Updated: Montclair Township Council Discusses Master Plan, CentroVerde, Nishuane Well

BY  |  Wednesday, Oct 30, 2013 7:30am  |  COMMENTS (10)

Montclair Township Council

Montclair Township Manager Marc Dashield sports his new clean-shaven look. He reported on the Nishaune Well at the Montclair Township Council’s October 29 meeting.

The Montclair Township Council made news at its October 29 meeting when Mayor Robert Jackson and his six colleagues all announced that they would not support two additional stories on Building 2 of the CentroVerde project.  Although there was no official vote taken during the meeting, the council verbally expressed their opposition to the proposal, which the Montclair Planning Board voted against recommending by a margin of 6-2 (with Mayor Jackson and Councilor-at-Large Rich McMahon, the two council representatives on the board, abstaining), ensuring its defeat.  Township Manager Marc Dashield also made news by updating Montclair residents on the progress of evaluating the need to develop the Nishaune Well.  Public comment in reaction to both issues took over two hours of a three-hour meeting.

CentroVerde
In addressing CentroVerde, Third Ward Councilor Sean Spiller summed up the attitudes of his colleagues when he said that he weighed the concerns of his constituents and the deliberations of the Planning Board  and concluded that he could not support the eight-story plan for Building 2.  “I think that while there are, of course, benefits to anything and of course potential problems to anything, when looking in this project in totality, I would not feel comfortable supporting the additional stories for what has been offered,” he said.  He did praise the efforts of Montclair Acquisition Partners to maximize the township’s assets with the idea of a public plaza, but he felt it wasn’t worth the price of approving their plans.    Second Ward Councilor Robin Schlager said that she could not support it without public backing, which she concluded was mostly non-existent.  Councilor McMahon noted that there were already seven- and eight-story buildings in Montclair that were appropriate for their locations, but he felt the placement of such a tall building in Montclair Center would not work.

While residents praised the council for their unanimous opposition to the plan, many of them lamented the master plan for allowing more development that could possibly destroy Montclair’s character.  Pat Kenschaft and her husband, Fred Chichester, feared that more development meant would mean more cars exacerbating traffic jams at intersections like Grove Street and Watchung Avenue. Patti Grunther of Irving Street was pleased that the council listened to residents but expressed doubts about the sort of development Mayor Jackson, whom Grunther said she voted for, seemed to be advocating.  She was greatly troubled by the type of development that the master plan would allow in the form of high-density apartment buildings to accommodate more residents.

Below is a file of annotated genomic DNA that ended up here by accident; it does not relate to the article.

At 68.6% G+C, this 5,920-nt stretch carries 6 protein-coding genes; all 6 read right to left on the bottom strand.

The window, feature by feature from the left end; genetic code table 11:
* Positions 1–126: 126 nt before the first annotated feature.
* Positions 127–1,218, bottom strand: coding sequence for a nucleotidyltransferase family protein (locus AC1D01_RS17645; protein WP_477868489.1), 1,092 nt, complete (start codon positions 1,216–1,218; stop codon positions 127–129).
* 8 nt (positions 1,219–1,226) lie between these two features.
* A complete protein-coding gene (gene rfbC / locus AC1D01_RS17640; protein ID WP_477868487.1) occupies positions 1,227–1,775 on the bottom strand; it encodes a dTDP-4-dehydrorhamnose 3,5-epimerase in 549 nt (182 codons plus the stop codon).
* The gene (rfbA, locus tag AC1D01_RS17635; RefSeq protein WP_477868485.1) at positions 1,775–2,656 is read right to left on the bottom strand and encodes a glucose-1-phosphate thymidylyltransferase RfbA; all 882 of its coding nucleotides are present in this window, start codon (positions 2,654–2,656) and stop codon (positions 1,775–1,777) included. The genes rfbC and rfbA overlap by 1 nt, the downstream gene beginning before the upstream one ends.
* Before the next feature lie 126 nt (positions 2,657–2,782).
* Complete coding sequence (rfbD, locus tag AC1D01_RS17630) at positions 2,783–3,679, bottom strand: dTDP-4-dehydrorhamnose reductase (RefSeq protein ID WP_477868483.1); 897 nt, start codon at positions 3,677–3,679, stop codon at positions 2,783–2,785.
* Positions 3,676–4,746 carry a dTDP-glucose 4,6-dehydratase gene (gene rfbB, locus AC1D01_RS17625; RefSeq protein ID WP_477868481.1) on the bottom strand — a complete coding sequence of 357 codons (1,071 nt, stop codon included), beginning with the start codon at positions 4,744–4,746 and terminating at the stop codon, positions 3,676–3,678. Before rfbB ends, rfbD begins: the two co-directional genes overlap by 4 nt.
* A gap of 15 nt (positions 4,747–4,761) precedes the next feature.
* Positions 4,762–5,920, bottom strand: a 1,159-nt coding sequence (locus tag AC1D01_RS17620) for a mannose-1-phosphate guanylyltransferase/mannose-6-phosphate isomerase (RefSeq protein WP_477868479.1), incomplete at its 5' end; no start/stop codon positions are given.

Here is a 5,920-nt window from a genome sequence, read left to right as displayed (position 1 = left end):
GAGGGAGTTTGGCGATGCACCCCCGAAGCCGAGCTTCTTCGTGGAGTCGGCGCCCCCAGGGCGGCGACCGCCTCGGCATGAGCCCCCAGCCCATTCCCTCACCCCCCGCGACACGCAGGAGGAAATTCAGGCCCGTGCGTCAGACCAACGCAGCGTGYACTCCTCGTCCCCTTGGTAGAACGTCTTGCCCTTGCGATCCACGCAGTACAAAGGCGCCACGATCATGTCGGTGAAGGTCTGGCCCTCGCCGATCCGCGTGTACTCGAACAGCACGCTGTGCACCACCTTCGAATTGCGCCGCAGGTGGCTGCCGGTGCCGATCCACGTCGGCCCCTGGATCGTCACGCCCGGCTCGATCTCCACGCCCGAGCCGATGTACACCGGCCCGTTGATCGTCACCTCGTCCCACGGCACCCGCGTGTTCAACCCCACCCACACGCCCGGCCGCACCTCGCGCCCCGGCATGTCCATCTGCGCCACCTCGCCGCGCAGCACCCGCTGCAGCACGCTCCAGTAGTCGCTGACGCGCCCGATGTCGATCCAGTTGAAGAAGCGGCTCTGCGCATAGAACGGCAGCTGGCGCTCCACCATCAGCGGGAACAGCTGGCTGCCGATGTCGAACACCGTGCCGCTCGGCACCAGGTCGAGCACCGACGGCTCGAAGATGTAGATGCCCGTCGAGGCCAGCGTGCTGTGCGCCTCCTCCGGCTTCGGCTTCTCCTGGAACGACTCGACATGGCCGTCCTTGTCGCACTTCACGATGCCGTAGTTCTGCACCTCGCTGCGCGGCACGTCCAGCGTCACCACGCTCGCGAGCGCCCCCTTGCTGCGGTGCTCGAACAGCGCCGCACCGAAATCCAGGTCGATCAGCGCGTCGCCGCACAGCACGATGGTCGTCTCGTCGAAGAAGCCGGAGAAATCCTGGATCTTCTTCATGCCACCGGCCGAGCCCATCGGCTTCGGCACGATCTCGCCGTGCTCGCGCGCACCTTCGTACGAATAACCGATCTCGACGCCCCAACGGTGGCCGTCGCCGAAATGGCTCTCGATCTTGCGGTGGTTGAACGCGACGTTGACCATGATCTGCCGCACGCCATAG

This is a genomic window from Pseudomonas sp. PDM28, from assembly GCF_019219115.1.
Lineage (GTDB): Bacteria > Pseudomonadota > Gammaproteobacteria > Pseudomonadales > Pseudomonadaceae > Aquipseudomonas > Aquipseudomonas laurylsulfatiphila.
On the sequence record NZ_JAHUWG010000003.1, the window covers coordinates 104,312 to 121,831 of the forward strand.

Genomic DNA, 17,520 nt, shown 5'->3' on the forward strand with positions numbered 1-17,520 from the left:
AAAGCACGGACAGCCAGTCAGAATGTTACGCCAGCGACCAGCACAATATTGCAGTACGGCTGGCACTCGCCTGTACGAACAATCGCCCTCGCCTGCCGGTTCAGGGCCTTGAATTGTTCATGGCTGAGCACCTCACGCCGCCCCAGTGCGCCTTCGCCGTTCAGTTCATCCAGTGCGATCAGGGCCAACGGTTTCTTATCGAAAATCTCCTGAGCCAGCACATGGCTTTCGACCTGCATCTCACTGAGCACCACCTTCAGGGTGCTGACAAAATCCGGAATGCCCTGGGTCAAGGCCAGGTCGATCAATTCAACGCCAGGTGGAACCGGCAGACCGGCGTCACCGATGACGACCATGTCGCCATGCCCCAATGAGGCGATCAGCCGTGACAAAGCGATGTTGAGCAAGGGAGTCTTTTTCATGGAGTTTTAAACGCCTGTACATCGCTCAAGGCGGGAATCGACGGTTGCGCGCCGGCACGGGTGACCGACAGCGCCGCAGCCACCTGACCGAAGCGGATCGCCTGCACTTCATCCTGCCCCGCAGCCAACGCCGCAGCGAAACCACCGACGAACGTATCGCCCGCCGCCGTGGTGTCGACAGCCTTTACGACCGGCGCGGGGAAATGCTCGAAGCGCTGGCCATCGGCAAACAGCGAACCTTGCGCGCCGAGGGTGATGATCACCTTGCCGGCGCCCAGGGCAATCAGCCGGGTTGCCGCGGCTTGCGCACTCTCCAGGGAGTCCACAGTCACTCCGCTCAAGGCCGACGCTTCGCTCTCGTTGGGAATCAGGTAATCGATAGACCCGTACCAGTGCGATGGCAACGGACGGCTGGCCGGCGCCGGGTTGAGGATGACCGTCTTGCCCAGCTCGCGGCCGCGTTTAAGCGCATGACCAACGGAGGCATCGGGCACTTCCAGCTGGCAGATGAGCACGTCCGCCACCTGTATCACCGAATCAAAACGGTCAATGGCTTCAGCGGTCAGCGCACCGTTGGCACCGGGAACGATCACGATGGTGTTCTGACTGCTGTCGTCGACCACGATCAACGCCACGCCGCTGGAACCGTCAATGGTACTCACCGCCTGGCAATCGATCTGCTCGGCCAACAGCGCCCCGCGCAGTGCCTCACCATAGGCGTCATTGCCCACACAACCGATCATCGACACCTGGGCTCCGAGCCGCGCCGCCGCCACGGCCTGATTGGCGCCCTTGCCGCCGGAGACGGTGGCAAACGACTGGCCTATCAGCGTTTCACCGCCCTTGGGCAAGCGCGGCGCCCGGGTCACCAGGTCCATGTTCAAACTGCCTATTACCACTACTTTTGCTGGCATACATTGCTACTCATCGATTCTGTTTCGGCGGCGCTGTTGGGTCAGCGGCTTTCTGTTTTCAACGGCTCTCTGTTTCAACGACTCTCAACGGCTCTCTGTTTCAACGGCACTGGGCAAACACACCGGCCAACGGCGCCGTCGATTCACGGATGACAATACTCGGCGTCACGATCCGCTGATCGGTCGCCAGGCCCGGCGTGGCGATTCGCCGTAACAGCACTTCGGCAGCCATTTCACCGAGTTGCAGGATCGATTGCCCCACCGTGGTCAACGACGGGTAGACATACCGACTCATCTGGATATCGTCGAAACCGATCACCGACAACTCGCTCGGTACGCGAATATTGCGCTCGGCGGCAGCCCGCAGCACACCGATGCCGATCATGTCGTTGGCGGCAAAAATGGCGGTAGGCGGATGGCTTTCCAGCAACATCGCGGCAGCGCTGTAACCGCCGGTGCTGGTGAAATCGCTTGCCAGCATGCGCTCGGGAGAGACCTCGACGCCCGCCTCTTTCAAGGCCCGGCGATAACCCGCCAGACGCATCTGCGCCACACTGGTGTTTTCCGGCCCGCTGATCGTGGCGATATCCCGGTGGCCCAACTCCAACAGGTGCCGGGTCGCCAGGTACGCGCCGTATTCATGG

“This town doesn’t want that master plan the way that it’s written,” Grunther said.  How can you revise something that was devised in a wrong-handed way? The premises of that master plan are not solid, either economically, and certainly not in terms of the kind of development that this town wants to see.”  She said that she had heard some residents mention the possibility of recall elections for council members in reaction to the master plan.

Nishuane Well
Dashield’s report on the Nishuane Well noted that the township was still sifting through over three hundred questions from the public in response to the hearings on the issue held in January 2013. He said that the township was looking at possible ways to mitigate the impact of converting the well from a monitoring facility to a source of water for Montclair, and he was hopeful that developing the well could reduce the township’s dependence on reservoir water and provide a water source to fall back on in emergencies.  Montclair gets about 20 percent of its water from wells’ Dashield would like to increase that to 50 percent.